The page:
A different perspective from the same service but in a very different location and situation. I was in London that September 11th. It was somewhere around 2 PM on a designated Prospective CPO Training day and I was fully engaged with a purple face drilling people who wanted to put on anchors and they had to make me happy with their progress as a group as well as individuals before I would let them get off the floor following another 25 push-ups.
A Marine Gunnery Sgt knocked on the door and the room went dead silent for the interruption from someone other than a Chief. It just didn't happen. I got the P-CPOs to their feet and put them at ease in formation and Mac filled us in on the situation and told us to hustle back to work.
When we got back to the office the second plane had struck the towers and the news was on the televisions throughout the COMUSNAVEUR building. For the next three hours we worked on gathering reports from outposts, sorting through crap and keeping a single eye on the television.
The next few days became pretty much the opposite from what Jim described. We were secured from work for three days, which did nothing but piss us off. We were considered non-essential and because we were in Downtown London we were targets. "Fuck em, let them bring it on" was my response and I did leave the house with my cell phone in my pocket and headed for work.
I live a mile from HQ and witnessed an old Arabic woman being thrown off a bus by some Brit thugs and beaten before I and a couple of other responsible people chased them off. I saw an Indian woman being cornered by some very British women who had her on her knees weeping outside of Marks and Spensors. She was 80 and clearly had nothing to do with it.
And after all that I got reprimanded for disobeying a direct order.
Nathan I cannot imagine your horror or loss, you made perfect sense to me. Remember on any day you want just remember.
Jim, I remember…ReplyDelete
I remember sitting in Joint Staff/J2 spaces on 9/11 for an early morning meeting to resolve deployment problems when the O-6 office chief came in to introduce himself and announce that a plane had just hit one of the Twin Towers.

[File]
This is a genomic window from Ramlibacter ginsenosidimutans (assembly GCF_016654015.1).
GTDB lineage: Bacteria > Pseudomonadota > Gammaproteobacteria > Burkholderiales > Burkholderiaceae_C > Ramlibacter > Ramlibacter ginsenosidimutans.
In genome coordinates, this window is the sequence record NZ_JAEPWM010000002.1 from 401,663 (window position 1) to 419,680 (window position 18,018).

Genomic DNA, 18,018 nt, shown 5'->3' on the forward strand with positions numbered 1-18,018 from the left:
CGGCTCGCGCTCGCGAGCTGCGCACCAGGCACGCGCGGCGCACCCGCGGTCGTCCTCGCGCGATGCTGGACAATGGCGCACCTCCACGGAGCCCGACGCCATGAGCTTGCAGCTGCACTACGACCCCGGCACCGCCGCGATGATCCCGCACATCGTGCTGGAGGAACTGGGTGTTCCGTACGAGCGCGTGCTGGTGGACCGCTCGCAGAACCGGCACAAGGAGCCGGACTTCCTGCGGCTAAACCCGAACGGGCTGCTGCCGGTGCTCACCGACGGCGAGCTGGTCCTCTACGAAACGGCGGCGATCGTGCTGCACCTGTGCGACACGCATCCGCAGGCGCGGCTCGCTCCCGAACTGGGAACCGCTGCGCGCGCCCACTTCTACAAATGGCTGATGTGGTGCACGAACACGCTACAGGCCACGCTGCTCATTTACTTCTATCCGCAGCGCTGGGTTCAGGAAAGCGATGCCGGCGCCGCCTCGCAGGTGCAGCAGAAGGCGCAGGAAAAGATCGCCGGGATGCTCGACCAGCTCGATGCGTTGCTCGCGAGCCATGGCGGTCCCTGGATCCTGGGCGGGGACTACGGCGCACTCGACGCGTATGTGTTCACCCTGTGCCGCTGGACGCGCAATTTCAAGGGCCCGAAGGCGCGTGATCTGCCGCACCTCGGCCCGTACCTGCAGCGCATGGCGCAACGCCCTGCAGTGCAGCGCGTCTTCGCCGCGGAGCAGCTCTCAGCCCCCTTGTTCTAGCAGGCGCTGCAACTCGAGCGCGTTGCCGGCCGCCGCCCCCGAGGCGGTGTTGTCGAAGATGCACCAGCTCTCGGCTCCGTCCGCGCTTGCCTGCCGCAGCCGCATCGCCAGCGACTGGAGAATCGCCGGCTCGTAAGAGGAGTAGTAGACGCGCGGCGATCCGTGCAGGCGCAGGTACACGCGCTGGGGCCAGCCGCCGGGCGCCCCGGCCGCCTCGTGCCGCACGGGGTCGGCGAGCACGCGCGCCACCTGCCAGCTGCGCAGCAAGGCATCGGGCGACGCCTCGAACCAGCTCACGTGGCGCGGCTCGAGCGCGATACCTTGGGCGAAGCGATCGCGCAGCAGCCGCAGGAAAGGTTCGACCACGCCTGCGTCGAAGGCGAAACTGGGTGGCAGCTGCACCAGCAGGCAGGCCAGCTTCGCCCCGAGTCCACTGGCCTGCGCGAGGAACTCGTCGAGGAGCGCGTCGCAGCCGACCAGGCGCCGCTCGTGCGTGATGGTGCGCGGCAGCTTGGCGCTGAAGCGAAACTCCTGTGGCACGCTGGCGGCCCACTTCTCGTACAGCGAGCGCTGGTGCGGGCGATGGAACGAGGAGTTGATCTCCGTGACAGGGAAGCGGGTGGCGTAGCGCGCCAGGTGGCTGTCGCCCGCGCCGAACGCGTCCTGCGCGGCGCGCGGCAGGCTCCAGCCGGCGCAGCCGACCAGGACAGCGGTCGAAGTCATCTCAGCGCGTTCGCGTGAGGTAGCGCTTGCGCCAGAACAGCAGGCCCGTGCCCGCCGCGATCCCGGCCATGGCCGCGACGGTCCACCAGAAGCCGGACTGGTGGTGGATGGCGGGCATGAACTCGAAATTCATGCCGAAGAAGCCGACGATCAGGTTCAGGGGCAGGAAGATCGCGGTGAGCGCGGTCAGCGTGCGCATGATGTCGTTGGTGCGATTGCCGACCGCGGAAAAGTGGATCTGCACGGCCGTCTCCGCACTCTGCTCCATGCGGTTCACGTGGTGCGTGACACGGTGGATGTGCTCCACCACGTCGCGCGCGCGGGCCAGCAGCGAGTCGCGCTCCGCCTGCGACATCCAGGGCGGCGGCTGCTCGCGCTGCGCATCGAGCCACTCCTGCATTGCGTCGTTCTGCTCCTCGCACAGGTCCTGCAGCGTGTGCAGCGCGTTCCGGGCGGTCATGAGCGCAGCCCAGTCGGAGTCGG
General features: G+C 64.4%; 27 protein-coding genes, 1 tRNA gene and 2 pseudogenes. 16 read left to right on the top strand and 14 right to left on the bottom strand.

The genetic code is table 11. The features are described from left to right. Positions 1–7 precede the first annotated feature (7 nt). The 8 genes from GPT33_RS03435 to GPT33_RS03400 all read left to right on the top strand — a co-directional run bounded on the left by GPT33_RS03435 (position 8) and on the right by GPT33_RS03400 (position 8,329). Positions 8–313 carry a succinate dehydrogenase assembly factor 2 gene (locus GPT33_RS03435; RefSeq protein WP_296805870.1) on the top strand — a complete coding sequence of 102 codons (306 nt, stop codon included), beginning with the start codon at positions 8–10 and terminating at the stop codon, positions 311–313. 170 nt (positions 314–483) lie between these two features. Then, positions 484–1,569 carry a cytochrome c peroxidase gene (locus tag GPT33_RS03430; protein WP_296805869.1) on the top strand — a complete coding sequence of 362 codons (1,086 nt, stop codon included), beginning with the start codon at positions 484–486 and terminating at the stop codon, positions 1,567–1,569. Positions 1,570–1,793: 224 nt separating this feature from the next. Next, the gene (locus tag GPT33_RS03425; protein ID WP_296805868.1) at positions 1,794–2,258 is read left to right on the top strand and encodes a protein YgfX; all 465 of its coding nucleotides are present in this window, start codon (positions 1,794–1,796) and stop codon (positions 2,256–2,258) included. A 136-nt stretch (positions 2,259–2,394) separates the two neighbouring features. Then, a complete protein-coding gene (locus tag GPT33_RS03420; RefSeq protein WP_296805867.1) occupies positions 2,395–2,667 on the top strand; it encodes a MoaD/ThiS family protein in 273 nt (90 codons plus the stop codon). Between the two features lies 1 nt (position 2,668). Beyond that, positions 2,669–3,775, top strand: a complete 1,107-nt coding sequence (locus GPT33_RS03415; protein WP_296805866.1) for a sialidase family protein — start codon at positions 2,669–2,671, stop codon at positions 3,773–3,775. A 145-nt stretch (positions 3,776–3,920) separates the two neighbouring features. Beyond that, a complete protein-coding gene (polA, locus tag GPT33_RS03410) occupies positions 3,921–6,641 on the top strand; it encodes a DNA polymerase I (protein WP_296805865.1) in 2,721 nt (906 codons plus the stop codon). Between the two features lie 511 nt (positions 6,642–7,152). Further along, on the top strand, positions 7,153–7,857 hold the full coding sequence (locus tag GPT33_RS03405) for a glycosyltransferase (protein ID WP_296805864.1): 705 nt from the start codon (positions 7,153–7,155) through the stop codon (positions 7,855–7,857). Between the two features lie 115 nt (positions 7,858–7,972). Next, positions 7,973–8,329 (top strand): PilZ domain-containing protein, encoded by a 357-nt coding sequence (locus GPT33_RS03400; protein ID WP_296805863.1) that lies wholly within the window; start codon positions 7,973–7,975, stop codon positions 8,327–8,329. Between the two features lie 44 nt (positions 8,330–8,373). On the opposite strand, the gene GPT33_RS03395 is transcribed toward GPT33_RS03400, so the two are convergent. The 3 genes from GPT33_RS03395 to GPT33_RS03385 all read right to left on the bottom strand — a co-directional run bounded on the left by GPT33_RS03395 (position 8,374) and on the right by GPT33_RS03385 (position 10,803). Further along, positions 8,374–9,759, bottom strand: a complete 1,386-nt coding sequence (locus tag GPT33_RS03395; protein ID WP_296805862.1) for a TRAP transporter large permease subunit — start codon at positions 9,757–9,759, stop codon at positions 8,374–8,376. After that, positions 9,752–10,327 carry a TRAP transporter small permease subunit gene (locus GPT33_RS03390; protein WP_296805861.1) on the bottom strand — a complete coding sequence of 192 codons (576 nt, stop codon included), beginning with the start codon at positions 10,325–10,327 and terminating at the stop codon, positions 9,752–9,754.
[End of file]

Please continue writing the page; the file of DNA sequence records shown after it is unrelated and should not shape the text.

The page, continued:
I remember the surprise and rationalization (not knowing local weather conditions) that a B-25 collided with the Empire State Building just before the end of WWII (28 July 45).
I remember the same Navy Captain coming back ~30 minutes later telling us our meeting would be rescheduled since he needed to hold an emergency staff meeting because a second plane had just hit the second tower.
I remember leaving the D ring and being on the A-Ring by corridors 9/10 when I realized something was wrong even though I hadn’t consciously heard, seen, felt or smelled anything.
I remember time appearing to slow down as I simultaneously noted someone by the windows “pawing” at a fire alarm while I noted an overweight Pentagon Police officer was running towards me.
I remember asking the Police officer if something was wrong and his response, “a plane just hit the building”
I remember the fire alarm finally going off and, as I rounded the corner going out the mall entrance of the Pentagon, the sight of the black smoke over the building and the smell of jet burning fuel.
I remember going around the Pentagon (we had a meeting at the Navy annex) and climbing to the top of the Columbia Pike overpass for Rt. 244 before looking over the debris field toward a new hole in the newly rehabilitated section of the Pentagon.
I remember seeing torn and distorted aluminum, and building materials stretching from the other side of the Columbia Pike all the way up to the hole in the Pentagon—a humongous crime scene.
I remember first responders asking uniformed personnel to assist them in clearing the debris field.
I remember media/camera people slowing down or inhibiting our efforts to clear the crime scene.
I remember that as people were cleared all the way to the north-side of Interstate 395, first responders suddenly shouting that a fourth plane was heading to DC and that everyone needed to get to safety on the south or far side of 395.
I remember going back help with the injured.
I remember finding out that the Pentagon and Pentagon City Metro stops were closed to commuters.